The first Hungarian GDPR fine
A few days ago, the Hungarian data protection authority published its first resolution which imposes a GDPR fine (in the amount of HUF 1 million) on a data controller.
According to the facts as contained in the resolution, the data subject wished to exercise his right to access, right to get a copy of the record and his right to the restriction of data processing. The data subject indicated within three business days from the making of the record that he needed the same and wanted to exercise his right to the restriction of data processing (which practically means that the data processing has to be suspended, thus, no data erasure may take place for a certain period of time) for the purposes of asserting his legal claims. The data controller rejected the data subject's request. The data controller's reasoning for its decision was that the data subject had failed to properly justify the assertion of what kind of a legal claim he needed the record for. The controller referred to a Hungarian statutory provision pursuant to which
"Any person whose right or legal interest is affected by the record… may,… within three business days from the making of the record… and by way of justifying its right or legal interest, request the data controller… not to delete or erase the record…"
Furthermore, the controller informed the data subject of the fact that it had erased the records within 3 business days in line with the applicable statutory provisions and that they could no longer be restored.
The data controller failed to give information to the data subject concerning his remedy rights (right to turn to the authority and courts).
The data protection authority emphasized in its resolution that:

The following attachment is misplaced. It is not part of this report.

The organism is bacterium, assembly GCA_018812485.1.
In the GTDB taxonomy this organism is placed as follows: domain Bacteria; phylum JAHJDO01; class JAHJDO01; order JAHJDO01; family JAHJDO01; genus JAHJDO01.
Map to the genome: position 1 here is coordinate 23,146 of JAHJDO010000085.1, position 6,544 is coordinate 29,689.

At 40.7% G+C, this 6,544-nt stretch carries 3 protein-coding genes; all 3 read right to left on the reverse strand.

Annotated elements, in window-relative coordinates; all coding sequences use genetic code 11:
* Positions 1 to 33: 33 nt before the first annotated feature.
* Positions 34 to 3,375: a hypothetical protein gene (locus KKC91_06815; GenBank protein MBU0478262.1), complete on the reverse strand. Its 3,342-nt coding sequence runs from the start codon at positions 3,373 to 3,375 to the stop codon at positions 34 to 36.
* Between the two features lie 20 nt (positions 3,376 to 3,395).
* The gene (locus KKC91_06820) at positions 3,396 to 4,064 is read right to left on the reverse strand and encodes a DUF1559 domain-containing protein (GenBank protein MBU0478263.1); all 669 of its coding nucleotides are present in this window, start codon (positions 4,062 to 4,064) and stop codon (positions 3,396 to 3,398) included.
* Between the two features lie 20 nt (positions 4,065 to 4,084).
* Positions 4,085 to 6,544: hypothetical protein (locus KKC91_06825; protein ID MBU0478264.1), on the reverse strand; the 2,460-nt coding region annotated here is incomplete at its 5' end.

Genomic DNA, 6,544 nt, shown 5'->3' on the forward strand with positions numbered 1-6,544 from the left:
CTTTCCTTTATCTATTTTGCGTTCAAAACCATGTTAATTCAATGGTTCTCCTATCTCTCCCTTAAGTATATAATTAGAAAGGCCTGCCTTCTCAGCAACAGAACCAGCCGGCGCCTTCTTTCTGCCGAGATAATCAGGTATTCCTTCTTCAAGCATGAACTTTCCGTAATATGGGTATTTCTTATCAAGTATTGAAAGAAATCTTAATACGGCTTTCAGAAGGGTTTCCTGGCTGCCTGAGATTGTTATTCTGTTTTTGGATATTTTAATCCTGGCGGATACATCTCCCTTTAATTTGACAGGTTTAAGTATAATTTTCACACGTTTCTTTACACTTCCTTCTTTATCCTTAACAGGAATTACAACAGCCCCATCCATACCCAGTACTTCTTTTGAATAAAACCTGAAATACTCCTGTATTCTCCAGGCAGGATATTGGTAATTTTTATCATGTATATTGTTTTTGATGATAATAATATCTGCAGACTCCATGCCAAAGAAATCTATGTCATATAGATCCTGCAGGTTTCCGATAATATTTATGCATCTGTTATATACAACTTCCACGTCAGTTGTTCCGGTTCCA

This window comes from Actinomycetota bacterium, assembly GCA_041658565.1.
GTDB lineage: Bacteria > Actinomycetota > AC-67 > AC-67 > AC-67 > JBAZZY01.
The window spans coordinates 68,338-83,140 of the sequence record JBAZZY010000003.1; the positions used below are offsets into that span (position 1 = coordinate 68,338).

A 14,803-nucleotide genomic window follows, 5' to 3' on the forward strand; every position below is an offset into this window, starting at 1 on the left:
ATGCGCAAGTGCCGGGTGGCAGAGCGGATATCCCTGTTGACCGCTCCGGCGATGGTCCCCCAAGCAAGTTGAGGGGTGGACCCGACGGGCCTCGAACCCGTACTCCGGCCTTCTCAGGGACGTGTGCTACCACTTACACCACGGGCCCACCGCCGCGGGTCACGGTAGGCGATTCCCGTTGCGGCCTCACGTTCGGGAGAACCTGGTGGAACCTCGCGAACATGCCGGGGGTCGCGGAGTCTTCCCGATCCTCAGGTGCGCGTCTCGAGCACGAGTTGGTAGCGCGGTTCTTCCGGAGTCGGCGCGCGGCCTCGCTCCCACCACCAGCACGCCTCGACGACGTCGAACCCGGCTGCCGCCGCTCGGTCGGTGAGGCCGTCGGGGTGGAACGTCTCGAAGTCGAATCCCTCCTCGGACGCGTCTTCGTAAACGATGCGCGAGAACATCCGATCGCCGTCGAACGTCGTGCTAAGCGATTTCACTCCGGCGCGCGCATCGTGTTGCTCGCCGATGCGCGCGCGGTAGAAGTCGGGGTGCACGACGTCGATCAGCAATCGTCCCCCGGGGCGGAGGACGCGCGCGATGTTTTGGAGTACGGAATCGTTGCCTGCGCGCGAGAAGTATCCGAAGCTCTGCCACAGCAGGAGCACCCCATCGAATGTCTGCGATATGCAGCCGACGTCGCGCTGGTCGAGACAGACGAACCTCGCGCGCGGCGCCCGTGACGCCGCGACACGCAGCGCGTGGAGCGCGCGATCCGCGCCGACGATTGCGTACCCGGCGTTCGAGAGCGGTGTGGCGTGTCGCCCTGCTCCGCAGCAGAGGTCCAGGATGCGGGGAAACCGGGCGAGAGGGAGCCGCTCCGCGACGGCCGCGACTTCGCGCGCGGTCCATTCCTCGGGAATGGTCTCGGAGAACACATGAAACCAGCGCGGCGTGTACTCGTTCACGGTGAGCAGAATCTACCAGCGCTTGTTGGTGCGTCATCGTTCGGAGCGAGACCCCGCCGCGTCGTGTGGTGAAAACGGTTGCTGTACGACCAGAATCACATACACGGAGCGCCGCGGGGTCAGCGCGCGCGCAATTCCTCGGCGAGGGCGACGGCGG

(i) there was no need to justify any legal interest in order for the data subject to exercise his rights under the GDPR;
(ii) the above-cited statutory provision (which is an effective national rule) was not in line with the rules of the GDPR (the provisions of which take priority over national rules) and that such national provisions could, thus, not be applicable;
(iii) the company should have informed the data subject of his remedy rights;
(iv) with respect to the above, it can be established that the controller has violated the provisions of the GDPR.
When determining the amount of the fine, the authority took into account the nature of the violation, the fact that the records could not be restored and that the company had committed the above violations for the first time and also that the above-cited statutory provision which contradicts the GDPR might have been confusing to the controller.
In 2017, the company's revenues were equal to HUF 15.3 billion.
Zoltán Balázs Kovács, J.D. (LL.M.), Partner, Szecskay Attorneys at Law, Budapest, Hungary (email@example.com)
The contents of this post are intended to provide only a general overview of the subject matter and do not qualify as legal advice.